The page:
Stock Sale Vs. Asset Sale

Thursday, January 17th, 2008

An Overview of Tradeoffs


There are two primary ways of structuring the sale of sale of mid-market companies: Stock Sale and Asset Sale. This document compared the trade offs involved with each of these approaches. Acquirers should keep in mind that regardless of the tradeoffs shown below, asset sales may not be practical in some cases for contractual or other reasons. In such cases, stock sale is the only way to go.

Stock Sale Vs. Asset Sale Table


Asset Sale Stock Sale
Legal Risk No legal liability for the corporation prior to the purchase Legal liability for the corporation prior to the purchase can be mitigated if seller is willing to sign an indemnification agreement
Cash Flow Most of the assets purchased will be depreciable over 3-30 years with the average being approximately 10 years. This means that you may write off approximately a tenth of the purchase price every year. When you sell, you typically pay back the government for all the deductions you took.Advantage: Time value of money Low depreciable asset base means you do not get benefits of the excess depreciation you can take. On the upside, there is no depreciation recapture tax at the time of sale.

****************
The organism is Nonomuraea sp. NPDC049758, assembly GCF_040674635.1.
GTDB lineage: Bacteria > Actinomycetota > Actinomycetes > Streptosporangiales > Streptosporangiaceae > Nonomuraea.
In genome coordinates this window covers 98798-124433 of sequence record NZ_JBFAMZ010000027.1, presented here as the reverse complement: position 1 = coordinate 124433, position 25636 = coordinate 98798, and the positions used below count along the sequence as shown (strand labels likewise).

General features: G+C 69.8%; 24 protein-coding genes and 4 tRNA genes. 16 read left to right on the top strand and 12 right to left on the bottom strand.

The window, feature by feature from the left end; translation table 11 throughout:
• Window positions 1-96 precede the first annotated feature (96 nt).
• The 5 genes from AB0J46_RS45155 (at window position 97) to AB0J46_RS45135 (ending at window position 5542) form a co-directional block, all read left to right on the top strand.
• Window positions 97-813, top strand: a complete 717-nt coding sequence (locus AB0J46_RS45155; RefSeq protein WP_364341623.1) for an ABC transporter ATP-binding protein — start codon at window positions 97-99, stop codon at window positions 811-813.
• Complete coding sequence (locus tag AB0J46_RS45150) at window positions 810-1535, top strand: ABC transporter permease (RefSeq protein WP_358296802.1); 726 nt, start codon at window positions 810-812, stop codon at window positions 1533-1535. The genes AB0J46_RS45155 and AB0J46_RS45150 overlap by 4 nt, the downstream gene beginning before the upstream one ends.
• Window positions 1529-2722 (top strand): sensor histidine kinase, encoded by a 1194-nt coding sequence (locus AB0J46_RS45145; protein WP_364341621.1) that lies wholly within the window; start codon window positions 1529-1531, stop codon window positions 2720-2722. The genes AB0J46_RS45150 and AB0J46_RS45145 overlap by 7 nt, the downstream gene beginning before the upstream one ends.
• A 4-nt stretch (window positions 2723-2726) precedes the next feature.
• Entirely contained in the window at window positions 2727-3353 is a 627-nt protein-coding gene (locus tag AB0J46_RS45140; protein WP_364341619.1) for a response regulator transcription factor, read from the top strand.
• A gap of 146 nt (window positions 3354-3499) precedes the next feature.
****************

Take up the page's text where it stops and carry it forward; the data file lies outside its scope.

Governmental Administrative work to the extent you need to files Corporation, tax & employment application before the close of escrow. Corporation, tax & employment numbers & documentation in place – any changes can be done at a convenient time at your own pace.
Other Taxes Sales Tax on FF&E No Sales Tax
Employees Rehire employees – administrative hassle with hiring, benefits, payroll processing, etc. before the close of escrow Employee contracts continue. Any changes can me made at a convenient time and pace.